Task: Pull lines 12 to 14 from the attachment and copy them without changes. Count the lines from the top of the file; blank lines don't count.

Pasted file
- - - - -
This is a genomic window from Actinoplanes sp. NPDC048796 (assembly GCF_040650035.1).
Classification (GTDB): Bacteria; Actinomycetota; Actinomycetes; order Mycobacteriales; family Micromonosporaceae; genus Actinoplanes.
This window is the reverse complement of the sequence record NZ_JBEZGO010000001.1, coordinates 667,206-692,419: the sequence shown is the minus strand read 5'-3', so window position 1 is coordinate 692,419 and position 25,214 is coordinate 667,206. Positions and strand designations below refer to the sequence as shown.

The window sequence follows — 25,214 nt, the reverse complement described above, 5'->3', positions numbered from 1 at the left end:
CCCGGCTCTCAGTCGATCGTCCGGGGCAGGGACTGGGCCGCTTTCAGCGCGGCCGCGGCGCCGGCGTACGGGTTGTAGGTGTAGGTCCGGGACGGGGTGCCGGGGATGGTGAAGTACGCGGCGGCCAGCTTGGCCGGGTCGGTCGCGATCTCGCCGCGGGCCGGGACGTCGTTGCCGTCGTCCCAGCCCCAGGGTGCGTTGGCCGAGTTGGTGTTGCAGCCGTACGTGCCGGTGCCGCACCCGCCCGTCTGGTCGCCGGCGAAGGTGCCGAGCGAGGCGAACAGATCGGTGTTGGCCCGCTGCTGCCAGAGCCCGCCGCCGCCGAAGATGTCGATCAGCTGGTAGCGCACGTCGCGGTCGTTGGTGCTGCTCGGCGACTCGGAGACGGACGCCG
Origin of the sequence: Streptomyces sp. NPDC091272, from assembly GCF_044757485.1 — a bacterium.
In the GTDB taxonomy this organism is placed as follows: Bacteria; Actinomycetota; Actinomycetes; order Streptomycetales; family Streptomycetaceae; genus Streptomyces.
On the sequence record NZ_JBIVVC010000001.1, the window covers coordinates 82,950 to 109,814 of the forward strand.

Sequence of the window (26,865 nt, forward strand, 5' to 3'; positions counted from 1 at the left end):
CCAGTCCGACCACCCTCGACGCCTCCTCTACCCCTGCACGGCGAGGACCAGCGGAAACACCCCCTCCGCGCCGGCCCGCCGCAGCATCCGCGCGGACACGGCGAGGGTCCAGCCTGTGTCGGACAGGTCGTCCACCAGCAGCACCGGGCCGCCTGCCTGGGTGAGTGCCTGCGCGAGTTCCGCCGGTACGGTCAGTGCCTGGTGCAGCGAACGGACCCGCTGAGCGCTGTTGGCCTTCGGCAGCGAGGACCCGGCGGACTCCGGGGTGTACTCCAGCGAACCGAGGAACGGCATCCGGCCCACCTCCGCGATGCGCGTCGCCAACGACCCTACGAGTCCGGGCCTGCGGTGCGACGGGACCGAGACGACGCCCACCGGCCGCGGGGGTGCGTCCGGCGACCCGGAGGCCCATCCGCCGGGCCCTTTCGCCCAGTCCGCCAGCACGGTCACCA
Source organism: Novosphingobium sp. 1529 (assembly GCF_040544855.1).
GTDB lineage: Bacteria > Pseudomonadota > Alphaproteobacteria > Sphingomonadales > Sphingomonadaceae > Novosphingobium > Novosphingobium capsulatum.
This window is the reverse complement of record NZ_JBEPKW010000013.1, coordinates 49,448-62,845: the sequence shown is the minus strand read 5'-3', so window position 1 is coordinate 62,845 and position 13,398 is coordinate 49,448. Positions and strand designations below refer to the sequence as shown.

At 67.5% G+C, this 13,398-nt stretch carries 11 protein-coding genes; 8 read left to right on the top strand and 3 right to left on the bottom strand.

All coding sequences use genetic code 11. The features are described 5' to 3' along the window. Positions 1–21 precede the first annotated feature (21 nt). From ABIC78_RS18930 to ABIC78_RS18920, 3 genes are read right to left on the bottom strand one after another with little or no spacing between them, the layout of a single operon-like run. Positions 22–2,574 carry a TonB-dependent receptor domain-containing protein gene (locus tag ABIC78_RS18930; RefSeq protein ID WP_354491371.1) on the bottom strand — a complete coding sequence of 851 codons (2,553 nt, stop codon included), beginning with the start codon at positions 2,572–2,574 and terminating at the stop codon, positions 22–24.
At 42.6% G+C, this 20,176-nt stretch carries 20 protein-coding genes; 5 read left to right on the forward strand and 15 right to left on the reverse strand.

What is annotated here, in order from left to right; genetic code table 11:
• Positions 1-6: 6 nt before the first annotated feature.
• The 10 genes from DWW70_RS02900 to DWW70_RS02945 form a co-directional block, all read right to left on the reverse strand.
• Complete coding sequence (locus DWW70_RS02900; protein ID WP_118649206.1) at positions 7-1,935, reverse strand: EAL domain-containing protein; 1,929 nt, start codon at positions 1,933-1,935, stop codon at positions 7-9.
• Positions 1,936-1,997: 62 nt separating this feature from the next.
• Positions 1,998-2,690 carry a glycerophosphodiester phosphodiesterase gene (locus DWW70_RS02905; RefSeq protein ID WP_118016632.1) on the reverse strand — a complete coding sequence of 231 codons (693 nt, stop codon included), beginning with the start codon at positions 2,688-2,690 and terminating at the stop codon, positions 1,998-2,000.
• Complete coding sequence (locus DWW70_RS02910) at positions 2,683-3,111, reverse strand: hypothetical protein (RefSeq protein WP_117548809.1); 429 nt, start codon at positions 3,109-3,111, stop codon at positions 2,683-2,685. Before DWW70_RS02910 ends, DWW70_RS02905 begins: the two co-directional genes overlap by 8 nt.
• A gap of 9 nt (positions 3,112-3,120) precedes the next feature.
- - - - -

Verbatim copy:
GTDB lineage: Bacteria > Pseudomonadota > Alphaproteobacteria > Sphingomonadales > Sphingomonadaceae > Novosphingobium > Novosphingobium capsulatum.
This window is the reverse complement of record NZ_JBEPKW010000013.1, coordinates 49,448-62,845: the sequence shown is the minus strand read 5'-3', so window position 1 is coordinate 62,845 and position 13,398 is coordinate 49,448. Positions and strand designations below refer to the sequence as shown.

At 67.5% G+C, this 13,398-nt stretch carries 11 protein-coding genes; 8 read left to right on the top strand and 3 right to left on the bottom strand.